There are seventy-two counties in the state of Wisconsin. Wisconsin became part of the Territory of Michigan and divided into two counties: Brown County in the northeast along Lake Michigan and Crawford County in the southwest along the Mississippi River. The state of Wisconsin was created from Wisconsin Territory on May 29, 1848, with 28 counties.
Burnett County is a county located in the state of Wisconsin. Based on the 2010 census, the population was 15,457. Its county seat is
Meenon with the majority of county governmental services located at the Burnett County Government Center. The county was created in 1856
and organized in 1865.
Etymology - Origin of Burnett County Name
Burnett County was named for Thomas P. Burnett, an early Wisconsin legislator (Wis. Hist. Colls., ii,
p. 325; Gannett, Place Names, p. 55). Although of Virginia birth, Burnett (1800-46) emigrated to Kentucky when a child,
and was there educated, practicing law at Paris in that state. In 1829 he was appointed sub-Indian agent at Prairie du
Chien, and thereafter made that place his home until 1837, when he removed to Cassville. After five years service in the
Indian department he again took up the practice of law, and was influential in Wisconsin Territorial legislation.
[Source: Kellogg, Louise Phelps. "Derivation of County Names" in Proceedings of the State Historical Society of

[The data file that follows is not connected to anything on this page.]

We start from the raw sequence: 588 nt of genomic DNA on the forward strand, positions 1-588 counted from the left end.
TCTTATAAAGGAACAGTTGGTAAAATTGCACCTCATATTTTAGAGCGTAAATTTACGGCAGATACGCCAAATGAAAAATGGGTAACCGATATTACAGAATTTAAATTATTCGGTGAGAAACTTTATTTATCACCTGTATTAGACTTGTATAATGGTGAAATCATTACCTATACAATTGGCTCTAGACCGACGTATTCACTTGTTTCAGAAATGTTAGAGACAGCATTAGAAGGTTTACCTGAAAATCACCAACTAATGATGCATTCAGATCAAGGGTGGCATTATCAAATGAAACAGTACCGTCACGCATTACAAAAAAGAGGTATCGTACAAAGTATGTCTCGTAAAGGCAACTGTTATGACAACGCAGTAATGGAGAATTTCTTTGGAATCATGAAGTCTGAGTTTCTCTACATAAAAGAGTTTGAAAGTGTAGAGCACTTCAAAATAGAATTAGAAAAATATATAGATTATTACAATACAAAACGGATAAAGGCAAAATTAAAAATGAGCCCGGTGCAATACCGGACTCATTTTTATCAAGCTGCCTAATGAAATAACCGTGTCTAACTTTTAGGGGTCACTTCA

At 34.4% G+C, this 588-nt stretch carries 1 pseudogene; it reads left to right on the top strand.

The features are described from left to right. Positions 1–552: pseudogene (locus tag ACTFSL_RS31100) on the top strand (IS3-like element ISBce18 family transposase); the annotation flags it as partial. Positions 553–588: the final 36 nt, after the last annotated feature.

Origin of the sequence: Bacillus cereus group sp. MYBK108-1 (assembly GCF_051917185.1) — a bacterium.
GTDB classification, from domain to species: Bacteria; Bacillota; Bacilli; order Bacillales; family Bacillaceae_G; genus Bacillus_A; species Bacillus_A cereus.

Wisconsin for 1909, pages 219-231.]
Burnett County lies in the St. Croix River Valley.
The first Indians in Burnett County were the Sioux, who were later driven out by the Chippewas. One of the
well-known fur-trading centers was at Trade Lake with Trader Carlson who could speak the language of the Chippewas.
Ten cents was a good price for a muskrat pelt and a quarter was the usual price for a skunk, beaver or mink pelt.
Early white settlers were mostly Norwegian and Swedish immigrants.
1833 A mission was established at the outlet of Yellow Lake. The first school in Burnett County was opened
on September 16, 1833
July 29, 1837 The United States purchased the St. Croix River valley from the Indians.
1854 Canute Anderson, the "Father of Burnett County," arrived and settled about four miles south of
Grantsburg. For several years he was the lone resident in that area. The Anderson home was the center of most of
the social activity in the early days.
1856 The state of Wisconsin passed a law creating the county of Burnett. There were nine more changes in
territory before Burnett acquired its present shape.
1856 to December 31, 1864 Because the population of Burnett County was not large enough to support a
separate government, it was attached to Polk County.
1860 First census showed only 12 white people living in Burnett County.
March 1, 1865 This county was separated from Polk County of which it was originally a part. The
newly-established Burnett county included the area that is now Washburn County.
1865 - 1875 All of Burnett County was organized as one town.
1869 First Baptist Church
1883 Washburn County was separated from Burnett County.
Jan. 22, 1884 First train into Grantsburg
1910 First Catholic Church
1911 First Sioux Line Railroad
Above facts were taken from PIONEER TALES OF BURNETT COUNTY, compiled by the Burnett County Homemakers Club, and
BURNETT COUNTY THROUGH THE YEARS.
Geography: Land and Water
As reported by the Census Bureau, the county has a total area of 880 square miles (2,280 km2), of which, 822
square miles (2,128 km2) of it is land and 59 square miles (152 km2) of it (6.69%) is water.